I have had this recipe from Ina Garten in my "to try" pile for...hmm, well, at least two years. When I first printed it out it was getting raves on a bulletin board I spend time visiting. What kept me from making it was having all the ingredients on hand, and every time I would pull it out, I would find something missing. This week, I managed to remember it and look it over before I went and did my shopping.
The only thing I had problems with was the lentils themselves. The recipe specifically states that "small French green lentils are preferred over the brown ones. To my knowledge, I've never seen green lentils. But I spent a good 20 minutes going through each and every aisle last weekend looking for those green lentils. At the store where I do the bulk of my grocery shopping, there are at least four places in the store where a dried legume could be hiding, so I had to hit each and every one. I even had a standoff with am elderly chap at one of the bean displays. Apparently I was taking too long for his taste, and since it was a busy Sunday afternoon, my extra-wide cart was taking up precious real estate.
Anyway, I could not find these green lentils! I checked the regular dried beans, the cereal aisle, the Hispanic and Asian sections to no avail. Then I remembered the natural foods section, and there, in a tiny package on the top row was a bag with the label "French green lentils", I grabbed it, despite the very hefty price tag, and gave it a look-over. It didn't take long for me to make my way back to the bean aisle, pick up a bag of plain "lentils" and compare the two. They were identical, and brown, with a bit of a pinkish-greenish-orangish tinge to them. I wasn't going to pay "box-of-premium-cereal-price" simply because the label told me these were special lentils. I don't know if there really is such a thing as green lentils, because I made this soup with regular old brown lentils, and found myself immersed in a bowl of gorgeous soupy-goodness.
It was Andy who looked at me and asked if the soup would be considered flexitarian. When I informed him that there was no meat in this soup, he was surprised. I was surprised, actually, because there was this fruity smokiness within the soup that is usually reserved for soups with a bit of sausage or bacon in it. In short, we were hooked. We each had two bowls of this beautiful lentil soup, it was that good. It was delicious and full of depth, and definitely worth the trouble to make sure I had all the ingredients on hand. My only deviations were to use double concentrate tomato paste, and I completely left off the splash of red wine and Parmesan at the end. It totally didn't need it- it was wonderful just as it was with a wedge of soft whole-wheat bread. This French Lentil and Vegetable Soup is a star, and will most certainly be repeated- and it's most definitely company worthy. The picture above is of Zander helping me weigh the right amount of lentils, and I also should mention that I think you could use a roasted vegetable or mushroom broth to good effect as well.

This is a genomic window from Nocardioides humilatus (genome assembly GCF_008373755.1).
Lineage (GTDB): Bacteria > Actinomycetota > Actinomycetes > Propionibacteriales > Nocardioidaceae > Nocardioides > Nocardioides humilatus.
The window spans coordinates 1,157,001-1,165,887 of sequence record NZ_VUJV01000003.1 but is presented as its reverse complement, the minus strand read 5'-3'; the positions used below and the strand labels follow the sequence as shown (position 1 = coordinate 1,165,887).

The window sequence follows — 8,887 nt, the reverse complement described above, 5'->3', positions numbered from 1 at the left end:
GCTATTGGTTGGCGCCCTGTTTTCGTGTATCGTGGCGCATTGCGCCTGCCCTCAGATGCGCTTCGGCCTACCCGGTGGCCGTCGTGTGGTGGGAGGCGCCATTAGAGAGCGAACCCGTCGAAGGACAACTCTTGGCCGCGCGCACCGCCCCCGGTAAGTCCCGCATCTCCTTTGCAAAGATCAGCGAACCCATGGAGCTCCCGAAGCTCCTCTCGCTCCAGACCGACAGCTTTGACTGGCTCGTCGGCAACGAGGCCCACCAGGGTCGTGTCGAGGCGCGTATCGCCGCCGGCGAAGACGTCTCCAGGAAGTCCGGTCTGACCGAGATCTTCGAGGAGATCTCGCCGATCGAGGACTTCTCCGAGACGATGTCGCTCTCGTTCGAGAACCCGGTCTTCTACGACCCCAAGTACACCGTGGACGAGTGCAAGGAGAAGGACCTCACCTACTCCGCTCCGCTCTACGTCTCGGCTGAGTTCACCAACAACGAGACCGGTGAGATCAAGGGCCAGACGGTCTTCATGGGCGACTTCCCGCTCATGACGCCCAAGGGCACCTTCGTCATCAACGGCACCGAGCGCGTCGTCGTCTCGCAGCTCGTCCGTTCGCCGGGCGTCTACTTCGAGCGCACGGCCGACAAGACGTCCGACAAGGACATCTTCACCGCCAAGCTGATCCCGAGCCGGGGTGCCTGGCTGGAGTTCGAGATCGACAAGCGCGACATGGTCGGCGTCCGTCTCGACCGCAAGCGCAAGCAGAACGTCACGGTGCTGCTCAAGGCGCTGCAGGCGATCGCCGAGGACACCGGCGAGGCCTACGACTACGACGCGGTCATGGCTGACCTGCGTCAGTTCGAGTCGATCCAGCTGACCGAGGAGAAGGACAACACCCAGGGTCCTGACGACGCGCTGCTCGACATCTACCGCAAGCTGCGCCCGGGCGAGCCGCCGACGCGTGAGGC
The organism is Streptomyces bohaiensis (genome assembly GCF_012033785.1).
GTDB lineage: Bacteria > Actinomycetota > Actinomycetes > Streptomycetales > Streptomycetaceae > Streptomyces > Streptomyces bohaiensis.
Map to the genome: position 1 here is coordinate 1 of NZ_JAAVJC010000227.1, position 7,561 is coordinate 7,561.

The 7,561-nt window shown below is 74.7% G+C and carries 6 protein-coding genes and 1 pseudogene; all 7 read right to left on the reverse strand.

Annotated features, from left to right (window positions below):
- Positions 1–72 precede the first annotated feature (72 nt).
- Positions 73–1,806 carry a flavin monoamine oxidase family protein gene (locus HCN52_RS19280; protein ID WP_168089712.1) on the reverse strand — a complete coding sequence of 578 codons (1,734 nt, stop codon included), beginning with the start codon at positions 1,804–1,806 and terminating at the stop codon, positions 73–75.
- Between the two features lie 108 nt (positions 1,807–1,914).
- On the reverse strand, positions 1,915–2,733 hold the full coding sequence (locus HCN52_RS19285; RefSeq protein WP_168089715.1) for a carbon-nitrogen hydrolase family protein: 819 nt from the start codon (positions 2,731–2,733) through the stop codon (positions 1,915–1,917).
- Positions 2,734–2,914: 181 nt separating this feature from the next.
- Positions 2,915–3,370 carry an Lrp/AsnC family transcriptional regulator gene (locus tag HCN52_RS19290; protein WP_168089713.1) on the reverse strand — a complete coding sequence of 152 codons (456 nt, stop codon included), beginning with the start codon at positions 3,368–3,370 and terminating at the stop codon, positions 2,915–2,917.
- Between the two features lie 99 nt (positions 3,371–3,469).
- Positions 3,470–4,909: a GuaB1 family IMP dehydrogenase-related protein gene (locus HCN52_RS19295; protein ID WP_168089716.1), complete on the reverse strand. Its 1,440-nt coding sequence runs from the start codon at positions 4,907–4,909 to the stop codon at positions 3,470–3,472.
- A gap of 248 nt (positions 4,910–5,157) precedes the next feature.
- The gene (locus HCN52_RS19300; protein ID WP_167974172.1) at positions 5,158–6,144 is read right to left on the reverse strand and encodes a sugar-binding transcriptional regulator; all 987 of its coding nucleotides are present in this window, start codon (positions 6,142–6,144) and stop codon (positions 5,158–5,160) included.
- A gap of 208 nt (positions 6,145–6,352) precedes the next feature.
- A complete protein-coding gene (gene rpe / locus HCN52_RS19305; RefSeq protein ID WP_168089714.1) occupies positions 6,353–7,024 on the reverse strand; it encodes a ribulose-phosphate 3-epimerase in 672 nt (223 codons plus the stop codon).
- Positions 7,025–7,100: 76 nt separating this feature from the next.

French Lentil and Vegetable Soup
by Ina Garten
Serving Size : 12
16 ounces lentils -- Small French green lentils are preferred over the larger brown ones.
1 tablespoon olive oil
3 large onions -- chopped
3 cloves garlic -- minced
2 large leeks -- white and tender green parts only, chopped
2 teaspoons kosher salt
1 1/2 teaspoons freshly ground black pepper
1 tablespoon chopped fresh thyme
1 teaspoon ground cumin
8 whole celery ribs -- chopped
6 medium carrots -- diced into 1/2" pieces
3 quarts chicken broth
1/4 cup tomato paste
2 tablespoons dry red wine -- or red wine vinegar
In a large heatproof bowl, cover the lentils with boiling water and let stand for 15 minutes. Drain and set aside.
Meanwhile, heat the olive oil in a large pot (at least 5 quart size). Add onions, garlic, leeks, salt, pepper, thyme, and cumin. Cook over medium heat, stirring occasionally, until the vegetables are very tender, about 20 minutes.
Add the carrots and celery and cook until they begin to soften, about 10 minutes. Add the chicken stock, lentils, and tomato paste to the pot. Increase the heat to high, cover, and bring to a boil. Once boiling, uncover, reduce heat to medium-low and simmer, stirring occasionally, until the lentils are very tender (about 1 hour).
Stir in red wine and season with salt and pepper to taste. Serve with a drizzle of olive oil if desired, and a sprinkling of grated Parmesan.